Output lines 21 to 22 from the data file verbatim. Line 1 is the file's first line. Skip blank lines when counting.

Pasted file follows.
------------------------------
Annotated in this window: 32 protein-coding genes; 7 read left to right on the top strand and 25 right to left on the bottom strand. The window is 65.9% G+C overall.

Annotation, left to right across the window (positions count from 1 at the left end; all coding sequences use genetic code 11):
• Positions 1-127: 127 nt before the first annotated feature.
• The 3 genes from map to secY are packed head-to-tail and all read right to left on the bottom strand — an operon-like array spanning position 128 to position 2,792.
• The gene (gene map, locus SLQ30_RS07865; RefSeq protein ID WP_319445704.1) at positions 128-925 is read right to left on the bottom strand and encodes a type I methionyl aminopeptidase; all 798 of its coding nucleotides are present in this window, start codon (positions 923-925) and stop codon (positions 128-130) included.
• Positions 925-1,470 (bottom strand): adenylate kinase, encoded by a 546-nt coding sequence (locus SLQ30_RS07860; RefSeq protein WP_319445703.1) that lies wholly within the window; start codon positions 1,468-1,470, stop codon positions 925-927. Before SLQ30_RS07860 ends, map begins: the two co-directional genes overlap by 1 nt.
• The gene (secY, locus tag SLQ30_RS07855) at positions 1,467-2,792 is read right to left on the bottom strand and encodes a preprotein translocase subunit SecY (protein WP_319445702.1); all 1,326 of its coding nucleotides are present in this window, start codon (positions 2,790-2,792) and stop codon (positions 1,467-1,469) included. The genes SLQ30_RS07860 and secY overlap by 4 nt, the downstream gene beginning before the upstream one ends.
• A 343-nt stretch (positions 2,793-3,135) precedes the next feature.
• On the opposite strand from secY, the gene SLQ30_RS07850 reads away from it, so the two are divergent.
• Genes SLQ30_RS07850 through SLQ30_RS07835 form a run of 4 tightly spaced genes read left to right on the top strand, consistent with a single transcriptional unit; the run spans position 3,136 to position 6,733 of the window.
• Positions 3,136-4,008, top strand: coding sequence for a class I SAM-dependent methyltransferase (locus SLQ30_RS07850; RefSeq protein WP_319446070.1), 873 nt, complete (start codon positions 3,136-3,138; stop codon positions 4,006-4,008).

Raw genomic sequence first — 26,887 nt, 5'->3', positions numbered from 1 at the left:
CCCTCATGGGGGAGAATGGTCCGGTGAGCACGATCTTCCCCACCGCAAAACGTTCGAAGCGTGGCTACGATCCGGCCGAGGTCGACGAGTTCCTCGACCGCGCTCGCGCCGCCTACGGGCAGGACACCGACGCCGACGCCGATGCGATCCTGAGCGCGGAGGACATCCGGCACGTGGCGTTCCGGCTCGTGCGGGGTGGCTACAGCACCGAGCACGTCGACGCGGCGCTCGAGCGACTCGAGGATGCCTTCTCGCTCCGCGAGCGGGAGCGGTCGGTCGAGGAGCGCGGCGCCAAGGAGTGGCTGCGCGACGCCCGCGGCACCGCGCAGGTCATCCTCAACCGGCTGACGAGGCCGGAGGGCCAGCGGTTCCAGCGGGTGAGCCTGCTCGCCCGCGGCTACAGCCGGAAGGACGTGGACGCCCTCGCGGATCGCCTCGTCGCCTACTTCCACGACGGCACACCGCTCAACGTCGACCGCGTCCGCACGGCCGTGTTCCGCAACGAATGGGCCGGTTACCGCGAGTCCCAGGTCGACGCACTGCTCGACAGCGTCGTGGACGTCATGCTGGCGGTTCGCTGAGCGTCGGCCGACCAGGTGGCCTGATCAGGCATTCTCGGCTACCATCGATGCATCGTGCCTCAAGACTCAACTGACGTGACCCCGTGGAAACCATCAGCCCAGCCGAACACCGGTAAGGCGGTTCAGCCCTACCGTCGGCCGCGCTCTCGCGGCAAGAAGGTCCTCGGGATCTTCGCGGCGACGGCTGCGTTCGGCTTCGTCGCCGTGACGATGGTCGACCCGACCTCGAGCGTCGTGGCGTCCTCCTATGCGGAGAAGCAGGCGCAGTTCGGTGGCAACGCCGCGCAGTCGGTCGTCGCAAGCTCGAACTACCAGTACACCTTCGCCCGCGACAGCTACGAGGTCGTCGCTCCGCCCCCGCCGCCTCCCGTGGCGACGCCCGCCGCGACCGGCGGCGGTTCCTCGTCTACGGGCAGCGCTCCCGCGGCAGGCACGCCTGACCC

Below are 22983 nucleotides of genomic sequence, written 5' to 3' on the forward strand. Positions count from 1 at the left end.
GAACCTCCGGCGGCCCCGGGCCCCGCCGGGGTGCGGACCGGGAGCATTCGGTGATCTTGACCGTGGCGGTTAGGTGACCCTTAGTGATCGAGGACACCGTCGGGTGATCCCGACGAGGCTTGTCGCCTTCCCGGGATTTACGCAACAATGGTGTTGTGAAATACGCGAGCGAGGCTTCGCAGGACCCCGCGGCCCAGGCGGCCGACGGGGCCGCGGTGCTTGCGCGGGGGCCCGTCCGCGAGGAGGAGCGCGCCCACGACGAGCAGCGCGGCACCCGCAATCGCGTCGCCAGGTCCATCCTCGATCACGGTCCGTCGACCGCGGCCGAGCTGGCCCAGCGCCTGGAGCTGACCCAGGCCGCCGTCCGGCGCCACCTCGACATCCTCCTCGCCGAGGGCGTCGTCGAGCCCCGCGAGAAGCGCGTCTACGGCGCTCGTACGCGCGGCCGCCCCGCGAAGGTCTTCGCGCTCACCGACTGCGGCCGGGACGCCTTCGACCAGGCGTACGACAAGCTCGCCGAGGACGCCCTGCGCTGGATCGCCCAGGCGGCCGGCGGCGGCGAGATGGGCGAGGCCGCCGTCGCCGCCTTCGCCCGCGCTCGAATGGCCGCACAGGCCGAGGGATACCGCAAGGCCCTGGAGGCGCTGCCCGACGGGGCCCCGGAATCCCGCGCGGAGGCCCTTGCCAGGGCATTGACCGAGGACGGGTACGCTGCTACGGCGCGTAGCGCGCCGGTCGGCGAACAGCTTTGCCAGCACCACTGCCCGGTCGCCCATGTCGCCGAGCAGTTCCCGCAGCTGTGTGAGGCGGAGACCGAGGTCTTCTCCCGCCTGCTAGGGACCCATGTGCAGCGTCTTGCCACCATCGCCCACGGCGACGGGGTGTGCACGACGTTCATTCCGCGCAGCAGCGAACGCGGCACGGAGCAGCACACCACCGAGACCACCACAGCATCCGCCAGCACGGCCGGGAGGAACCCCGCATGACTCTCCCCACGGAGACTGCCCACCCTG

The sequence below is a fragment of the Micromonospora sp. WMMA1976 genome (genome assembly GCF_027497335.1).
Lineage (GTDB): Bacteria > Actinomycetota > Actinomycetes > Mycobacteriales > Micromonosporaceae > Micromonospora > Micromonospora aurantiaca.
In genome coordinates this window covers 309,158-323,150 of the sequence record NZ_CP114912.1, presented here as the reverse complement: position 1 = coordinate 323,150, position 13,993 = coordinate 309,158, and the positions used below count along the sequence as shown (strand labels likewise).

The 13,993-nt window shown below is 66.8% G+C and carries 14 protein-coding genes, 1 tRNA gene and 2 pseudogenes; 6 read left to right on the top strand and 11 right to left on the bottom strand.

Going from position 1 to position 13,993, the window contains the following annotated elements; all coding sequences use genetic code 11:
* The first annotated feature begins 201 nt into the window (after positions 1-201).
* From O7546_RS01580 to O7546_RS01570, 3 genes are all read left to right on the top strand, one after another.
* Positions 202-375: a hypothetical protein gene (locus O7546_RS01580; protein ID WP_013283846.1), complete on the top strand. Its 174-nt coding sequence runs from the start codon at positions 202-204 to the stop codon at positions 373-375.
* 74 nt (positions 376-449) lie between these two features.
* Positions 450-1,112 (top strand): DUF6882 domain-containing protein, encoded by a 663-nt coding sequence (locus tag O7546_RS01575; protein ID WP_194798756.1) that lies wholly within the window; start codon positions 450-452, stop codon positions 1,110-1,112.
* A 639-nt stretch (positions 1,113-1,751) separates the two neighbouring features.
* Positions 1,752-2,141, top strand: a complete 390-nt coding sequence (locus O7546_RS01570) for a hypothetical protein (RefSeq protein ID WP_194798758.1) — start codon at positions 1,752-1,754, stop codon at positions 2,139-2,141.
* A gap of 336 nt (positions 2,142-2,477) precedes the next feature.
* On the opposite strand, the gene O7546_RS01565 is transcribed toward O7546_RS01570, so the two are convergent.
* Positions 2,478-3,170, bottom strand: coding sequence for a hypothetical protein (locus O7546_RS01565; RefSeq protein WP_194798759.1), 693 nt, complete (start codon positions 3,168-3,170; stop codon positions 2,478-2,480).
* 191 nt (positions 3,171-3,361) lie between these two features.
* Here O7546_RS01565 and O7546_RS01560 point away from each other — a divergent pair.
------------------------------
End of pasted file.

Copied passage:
* The first annotated feature begins 201 nt into the window (after positions 1-201).
* From O7546_RS01580 to O7546_RS01570, 3 genes are all read left to right on the top strand, one after another.